Impact through policies and partnerships

J. Recha (CCAFS)
Outcomes & Impacts

CCAFS research helps shape US$350M investment in climate-smart agriculture in Niger and Kenya

East Africa
West Africa
Climate-Smart Technologies and Practices

Climate change is affecting the food security situation across Africa, as well as millions of Africans who depend on agriculture for their livelihoods. Many countries are extremely vulnerable to increasing temperatures, variable rainfall and droughts, as virtually all agriculture is rain-fed.

Climate-smart agriculture (CSA) is proposed as a solution to help transform agricultural systems in order to promote food security under the new reality of climate change. Acting from farm to landscape scales and from local to global levels, the CSA approach is a combination of practices, technologies, services, processes and institutional arrangements that sustainably increase productivity, support farmers’ adaptation to climate change, and where possible, reduce emissions of greenhouse gases.

CCAFS works closely with partners around the world to help shape and scale up CSA investments. In addition to trialing CSA interventions in learning sites, called Climate-smart Villages (CSVs), it has employed CSA Country Profiles and a Prioritization Framework (developed by CIAT) to assess country priorities. Both the CSV approach and the country profiles give special attention to gender-specific constraints, needs and options.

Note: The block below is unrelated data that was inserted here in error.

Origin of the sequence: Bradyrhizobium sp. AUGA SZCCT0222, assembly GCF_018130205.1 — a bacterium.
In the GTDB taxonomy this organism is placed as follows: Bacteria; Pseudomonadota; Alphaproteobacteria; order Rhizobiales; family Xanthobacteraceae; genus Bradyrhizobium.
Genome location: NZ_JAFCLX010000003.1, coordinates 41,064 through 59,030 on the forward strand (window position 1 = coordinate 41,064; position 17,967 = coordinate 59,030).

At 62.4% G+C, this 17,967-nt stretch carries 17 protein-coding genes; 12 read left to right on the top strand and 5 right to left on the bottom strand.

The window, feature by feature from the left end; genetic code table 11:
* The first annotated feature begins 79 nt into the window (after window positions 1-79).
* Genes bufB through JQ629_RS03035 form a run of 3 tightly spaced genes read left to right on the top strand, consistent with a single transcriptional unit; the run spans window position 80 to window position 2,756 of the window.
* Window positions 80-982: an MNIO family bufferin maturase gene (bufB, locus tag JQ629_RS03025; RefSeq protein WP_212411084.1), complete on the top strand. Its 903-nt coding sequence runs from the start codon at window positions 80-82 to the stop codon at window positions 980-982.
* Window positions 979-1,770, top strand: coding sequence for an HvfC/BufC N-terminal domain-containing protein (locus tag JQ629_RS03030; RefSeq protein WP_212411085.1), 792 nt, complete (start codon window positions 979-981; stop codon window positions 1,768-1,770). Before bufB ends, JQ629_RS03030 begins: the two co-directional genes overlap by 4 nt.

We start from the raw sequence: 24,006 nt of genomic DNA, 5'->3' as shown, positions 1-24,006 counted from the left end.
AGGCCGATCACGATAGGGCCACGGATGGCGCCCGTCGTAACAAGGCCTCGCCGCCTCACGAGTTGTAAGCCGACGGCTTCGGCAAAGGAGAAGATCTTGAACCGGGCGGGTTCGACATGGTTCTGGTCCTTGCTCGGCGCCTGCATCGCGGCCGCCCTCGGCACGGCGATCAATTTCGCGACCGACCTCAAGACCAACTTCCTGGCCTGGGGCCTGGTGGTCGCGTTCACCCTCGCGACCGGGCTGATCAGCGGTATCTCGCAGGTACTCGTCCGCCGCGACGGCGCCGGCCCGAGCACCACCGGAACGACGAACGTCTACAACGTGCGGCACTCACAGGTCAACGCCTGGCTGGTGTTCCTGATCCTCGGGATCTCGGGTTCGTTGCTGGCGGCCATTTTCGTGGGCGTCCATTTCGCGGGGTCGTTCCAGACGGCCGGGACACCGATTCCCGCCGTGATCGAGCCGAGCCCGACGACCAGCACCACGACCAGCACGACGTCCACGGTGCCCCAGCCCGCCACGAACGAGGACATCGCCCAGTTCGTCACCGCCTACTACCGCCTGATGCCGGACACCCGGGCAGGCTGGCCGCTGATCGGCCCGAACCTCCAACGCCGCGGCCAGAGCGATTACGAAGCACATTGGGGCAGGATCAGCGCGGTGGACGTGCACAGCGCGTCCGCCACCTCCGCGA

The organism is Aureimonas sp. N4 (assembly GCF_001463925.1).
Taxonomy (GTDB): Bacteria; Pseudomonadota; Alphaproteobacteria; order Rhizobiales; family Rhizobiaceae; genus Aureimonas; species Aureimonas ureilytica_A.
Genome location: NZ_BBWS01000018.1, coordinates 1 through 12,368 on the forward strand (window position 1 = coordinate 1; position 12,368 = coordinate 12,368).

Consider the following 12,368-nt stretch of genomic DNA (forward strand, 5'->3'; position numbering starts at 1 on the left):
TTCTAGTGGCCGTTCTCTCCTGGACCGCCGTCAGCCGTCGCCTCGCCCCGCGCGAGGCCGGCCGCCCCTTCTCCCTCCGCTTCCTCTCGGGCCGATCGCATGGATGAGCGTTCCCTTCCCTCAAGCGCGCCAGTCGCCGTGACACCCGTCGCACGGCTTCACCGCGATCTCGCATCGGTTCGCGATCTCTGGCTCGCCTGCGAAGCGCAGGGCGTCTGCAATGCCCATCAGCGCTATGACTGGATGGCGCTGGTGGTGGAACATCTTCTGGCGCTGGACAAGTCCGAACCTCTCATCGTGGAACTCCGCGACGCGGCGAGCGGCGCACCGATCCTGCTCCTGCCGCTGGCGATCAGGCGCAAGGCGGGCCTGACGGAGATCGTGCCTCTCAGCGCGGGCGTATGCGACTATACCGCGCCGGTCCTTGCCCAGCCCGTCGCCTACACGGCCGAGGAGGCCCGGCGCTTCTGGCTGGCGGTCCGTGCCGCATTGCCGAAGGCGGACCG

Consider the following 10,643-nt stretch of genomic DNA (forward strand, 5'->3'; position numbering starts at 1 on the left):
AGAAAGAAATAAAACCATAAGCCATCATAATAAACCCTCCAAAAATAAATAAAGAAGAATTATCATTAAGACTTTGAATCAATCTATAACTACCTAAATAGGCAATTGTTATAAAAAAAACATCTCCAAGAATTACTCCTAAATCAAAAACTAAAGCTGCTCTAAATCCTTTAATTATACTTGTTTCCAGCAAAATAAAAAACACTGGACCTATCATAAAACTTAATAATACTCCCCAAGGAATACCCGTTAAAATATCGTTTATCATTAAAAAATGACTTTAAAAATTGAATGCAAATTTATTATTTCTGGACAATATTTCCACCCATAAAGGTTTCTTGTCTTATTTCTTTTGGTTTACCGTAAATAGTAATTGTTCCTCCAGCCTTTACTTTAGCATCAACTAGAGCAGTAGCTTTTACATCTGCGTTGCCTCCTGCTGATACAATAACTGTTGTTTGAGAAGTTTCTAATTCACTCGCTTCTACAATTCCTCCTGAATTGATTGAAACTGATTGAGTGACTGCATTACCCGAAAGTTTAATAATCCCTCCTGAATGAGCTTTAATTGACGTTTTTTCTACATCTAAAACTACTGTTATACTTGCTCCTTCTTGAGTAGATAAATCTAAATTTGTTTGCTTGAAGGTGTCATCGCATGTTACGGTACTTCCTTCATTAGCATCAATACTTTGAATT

Climate Smart Agriculture Prioritization Framework

The World Bank, a key CCAFS partner in many countries, is planning major investments in CSA, and has based the design of its recent US$350 million projects in Niger and Kenya on CCAFS’ science.

The World Bank office in Niger used the knowledge generated by CCAFS’ agricultural research in the CSV model of Kampa Zarma to inform the design of its 7-year US$111 million project. The Niger CSA project, which is the first World Bank project in Africa designed specifically to deliver CSA, is aligned with the Government’s ‘Nigeriens Nourish Nigeriens’ (3N) Initiative. The objective is to increase agricultural productivity and enhance drought resilience of agro-pastoral systems in 60 targeted communities around the country, benefiting 500,000 farmers and agro-pastoralists in 44 communes.

“As the first World Bank project designed to deliver on climate-smart agriculture in Africa this project will not only pave the way for resilient growth of the agricultural sector in Niger, it will also shape future climate-smart agriculture projects across the region,” Paul Noumba Um, World Bank Country Director for Mali, Niger, Central African Republic and Chad said.

Similarly, in Kenya, CIAT-CCAFS developed a national CSA profile for the World Bank and the Government, which contributed to the design of the US$ 250 million Kenya Climate-Smart Agriculture Project (KCSAP). The objective of this project is to increase agricultural productivity and build resilience to climate change in targeted smallholder farming and pastoral communities. CIAT also developed a set of county-level Climate Risk Profiles to help implement the KCSAP at county level.


  • International Center for Tropical Agriculture (CIAT)
  • International Crops Research Institute for the Semi-Arid Tropics (ICRISAT)
  • World Agroforestry Centre (ICRAF)
  • World Bank
  • Kenya: Kenya Agricultural and Livestock Research Organization (KALRO). Kenya Agricultural Productivity Project (KAPP), Ministry of Agriculture, Livestock and Fisheries of Kenya
  • Niger: Ministry of Agriculture National Agricultural Research Institute (INRAN), Nigeriens Nourish Nigeriens (3N)

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